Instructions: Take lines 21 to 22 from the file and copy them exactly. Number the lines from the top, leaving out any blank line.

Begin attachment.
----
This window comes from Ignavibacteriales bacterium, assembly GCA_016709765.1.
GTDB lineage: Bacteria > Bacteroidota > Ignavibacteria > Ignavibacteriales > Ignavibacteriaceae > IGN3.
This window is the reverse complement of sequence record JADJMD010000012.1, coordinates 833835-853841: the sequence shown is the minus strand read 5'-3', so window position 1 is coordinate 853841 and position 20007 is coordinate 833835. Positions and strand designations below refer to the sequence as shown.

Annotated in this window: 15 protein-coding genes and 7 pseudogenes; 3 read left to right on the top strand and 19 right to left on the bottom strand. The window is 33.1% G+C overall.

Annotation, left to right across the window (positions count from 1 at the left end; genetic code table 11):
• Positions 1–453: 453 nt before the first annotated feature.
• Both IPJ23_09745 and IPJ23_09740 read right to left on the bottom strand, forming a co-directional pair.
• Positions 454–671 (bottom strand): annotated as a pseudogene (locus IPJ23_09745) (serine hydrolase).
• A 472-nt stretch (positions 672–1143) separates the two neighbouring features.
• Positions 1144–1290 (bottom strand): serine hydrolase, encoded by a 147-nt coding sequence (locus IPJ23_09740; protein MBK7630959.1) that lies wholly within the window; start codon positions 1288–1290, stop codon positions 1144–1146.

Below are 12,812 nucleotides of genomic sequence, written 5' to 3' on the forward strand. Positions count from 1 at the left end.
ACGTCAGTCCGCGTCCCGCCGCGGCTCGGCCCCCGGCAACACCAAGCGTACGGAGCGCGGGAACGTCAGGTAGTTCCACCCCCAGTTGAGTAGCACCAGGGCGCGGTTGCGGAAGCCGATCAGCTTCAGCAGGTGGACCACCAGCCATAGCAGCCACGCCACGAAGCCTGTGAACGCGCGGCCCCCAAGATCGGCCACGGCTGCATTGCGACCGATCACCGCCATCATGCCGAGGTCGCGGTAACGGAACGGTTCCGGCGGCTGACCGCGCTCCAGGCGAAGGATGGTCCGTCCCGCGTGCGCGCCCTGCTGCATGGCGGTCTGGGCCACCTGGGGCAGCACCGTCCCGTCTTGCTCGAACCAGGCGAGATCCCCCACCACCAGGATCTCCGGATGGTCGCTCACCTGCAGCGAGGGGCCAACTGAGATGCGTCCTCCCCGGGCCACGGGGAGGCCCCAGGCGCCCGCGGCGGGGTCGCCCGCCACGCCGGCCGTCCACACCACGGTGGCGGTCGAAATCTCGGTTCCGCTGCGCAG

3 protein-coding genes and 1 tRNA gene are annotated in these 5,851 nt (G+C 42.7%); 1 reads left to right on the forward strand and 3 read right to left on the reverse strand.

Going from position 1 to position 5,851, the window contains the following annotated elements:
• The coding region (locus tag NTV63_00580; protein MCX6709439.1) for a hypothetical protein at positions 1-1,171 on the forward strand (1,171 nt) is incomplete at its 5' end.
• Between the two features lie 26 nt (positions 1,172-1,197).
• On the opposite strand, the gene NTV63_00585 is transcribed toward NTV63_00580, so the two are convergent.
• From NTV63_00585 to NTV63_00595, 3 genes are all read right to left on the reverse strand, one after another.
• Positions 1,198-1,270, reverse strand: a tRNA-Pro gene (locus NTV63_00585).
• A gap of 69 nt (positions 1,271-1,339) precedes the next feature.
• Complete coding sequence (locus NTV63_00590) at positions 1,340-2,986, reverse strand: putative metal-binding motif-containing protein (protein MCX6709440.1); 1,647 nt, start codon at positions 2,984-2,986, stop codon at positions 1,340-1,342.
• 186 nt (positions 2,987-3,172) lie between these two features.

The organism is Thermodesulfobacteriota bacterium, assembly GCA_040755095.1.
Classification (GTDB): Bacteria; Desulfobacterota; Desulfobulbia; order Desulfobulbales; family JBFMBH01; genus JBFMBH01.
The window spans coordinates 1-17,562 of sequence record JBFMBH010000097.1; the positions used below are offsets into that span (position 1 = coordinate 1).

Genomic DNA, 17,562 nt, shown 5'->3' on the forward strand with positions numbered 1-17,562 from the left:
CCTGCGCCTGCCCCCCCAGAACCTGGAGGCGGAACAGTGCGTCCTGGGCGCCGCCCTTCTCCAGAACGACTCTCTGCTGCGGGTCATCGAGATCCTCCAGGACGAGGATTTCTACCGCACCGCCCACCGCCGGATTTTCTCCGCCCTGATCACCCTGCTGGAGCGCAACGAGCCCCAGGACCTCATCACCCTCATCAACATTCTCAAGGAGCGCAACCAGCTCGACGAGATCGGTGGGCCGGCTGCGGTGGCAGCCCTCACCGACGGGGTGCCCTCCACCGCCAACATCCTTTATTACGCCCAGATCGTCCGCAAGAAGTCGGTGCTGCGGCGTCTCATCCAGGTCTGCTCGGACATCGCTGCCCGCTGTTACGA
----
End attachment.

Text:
• Complete coding sequence (locus NTV63_00590) at positions 1,340-2,986, reverse strand: putative metal-binding motif-containing protein (protein MCX6709440.1); 1,647 nt, start codon at positions 2,984-2,986, stop codon at positions 1,340-1,342.
• 186 nt (positions 2,987-3,172) lie between these two features.